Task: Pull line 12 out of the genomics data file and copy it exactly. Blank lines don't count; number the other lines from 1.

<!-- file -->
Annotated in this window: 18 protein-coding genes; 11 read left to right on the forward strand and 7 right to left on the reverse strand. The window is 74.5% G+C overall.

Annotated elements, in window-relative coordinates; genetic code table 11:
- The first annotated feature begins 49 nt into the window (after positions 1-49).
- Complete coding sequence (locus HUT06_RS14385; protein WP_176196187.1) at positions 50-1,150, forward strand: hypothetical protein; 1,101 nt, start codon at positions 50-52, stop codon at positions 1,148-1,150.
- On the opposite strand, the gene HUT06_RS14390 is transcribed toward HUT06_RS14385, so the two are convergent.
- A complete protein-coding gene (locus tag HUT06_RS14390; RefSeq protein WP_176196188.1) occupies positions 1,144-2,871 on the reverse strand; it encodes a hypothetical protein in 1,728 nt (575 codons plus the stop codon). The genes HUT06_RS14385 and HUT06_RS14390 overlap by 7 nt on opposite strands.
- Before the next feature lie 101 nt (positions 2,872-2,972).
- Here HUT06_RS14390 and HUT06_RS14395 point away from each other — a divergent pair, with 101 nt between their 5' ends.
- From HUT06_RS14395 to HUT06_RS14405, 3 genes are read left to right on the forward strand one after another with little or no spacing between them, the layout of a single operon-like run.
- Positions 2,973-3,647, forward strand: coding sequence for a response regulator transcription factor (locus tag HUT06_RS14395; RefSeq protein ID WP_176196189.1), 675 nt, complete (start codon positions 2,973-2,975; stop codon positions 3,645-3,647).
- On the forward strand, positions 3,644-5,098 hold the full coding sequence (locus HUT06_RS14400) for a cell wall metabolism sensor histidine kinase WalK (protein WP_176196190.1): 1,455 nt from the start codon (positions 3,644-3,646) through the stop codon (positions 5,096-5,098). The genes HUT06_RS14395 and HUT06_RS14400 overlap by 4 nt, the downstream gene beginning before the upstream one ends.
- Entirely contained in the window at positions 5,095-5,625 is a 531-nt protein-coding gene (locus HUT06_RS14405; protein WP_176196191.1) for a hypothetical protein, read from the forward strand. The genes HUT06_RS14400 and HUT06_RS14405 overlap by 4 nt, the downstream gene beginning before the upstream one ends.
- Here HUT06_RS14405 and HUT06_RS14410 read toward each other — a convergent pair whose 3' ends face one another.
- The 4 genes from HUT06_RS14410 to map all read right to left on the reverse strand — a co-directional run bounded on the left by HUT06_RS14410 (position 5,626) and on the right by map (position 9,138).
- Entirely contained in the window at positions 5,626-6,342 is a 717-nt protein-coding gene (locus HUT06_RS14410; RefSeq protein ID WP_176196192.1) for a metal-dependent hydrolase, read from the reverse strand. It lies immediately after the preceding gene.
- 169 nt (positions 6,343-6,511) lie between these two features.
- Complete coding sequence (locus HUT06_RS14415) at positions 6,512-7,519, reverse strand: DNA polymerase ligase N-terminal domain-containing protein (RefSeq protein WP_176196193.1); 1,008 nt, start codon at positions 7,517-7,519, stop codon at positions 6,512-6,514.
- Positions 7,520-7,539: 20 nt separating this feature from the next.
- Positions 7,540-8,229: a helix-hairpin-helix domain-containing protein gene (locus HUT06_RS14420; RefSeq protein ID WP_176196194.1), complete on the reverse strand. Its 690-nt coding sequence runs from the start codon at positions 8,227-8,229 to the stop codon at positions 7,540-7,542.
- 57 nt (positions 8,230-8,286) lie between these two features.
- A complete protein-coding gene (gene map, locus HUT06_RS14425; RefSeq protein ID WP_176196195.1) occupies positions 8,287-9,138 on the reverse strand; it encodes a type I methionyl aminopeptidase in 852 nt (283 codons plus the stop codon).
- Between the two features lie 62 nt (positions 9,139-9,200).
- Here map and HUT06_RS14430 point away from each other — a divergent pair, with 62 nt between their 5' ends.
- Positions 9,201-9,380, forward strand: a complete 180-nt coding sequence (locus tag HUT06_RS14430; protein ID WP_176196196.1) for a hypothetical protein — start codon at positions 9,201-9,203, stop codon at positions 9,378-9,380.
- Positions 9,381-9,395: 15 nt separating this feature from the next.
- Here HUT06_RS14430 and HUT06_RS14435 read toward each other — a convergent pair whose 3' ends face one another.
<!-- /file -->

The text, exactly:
- Entirely contained in the window at positions 5,095-5,625 is a 531-nt protein-coding gene (locus HUT06_RS14405; protein WP_176196191.1) for a hypothetical protein, read from the forward strand. The genes HUT06_RS14400 and HUT06_RS14405 overlap by 4 nt, the downstream gene beginning before the upstream one ends.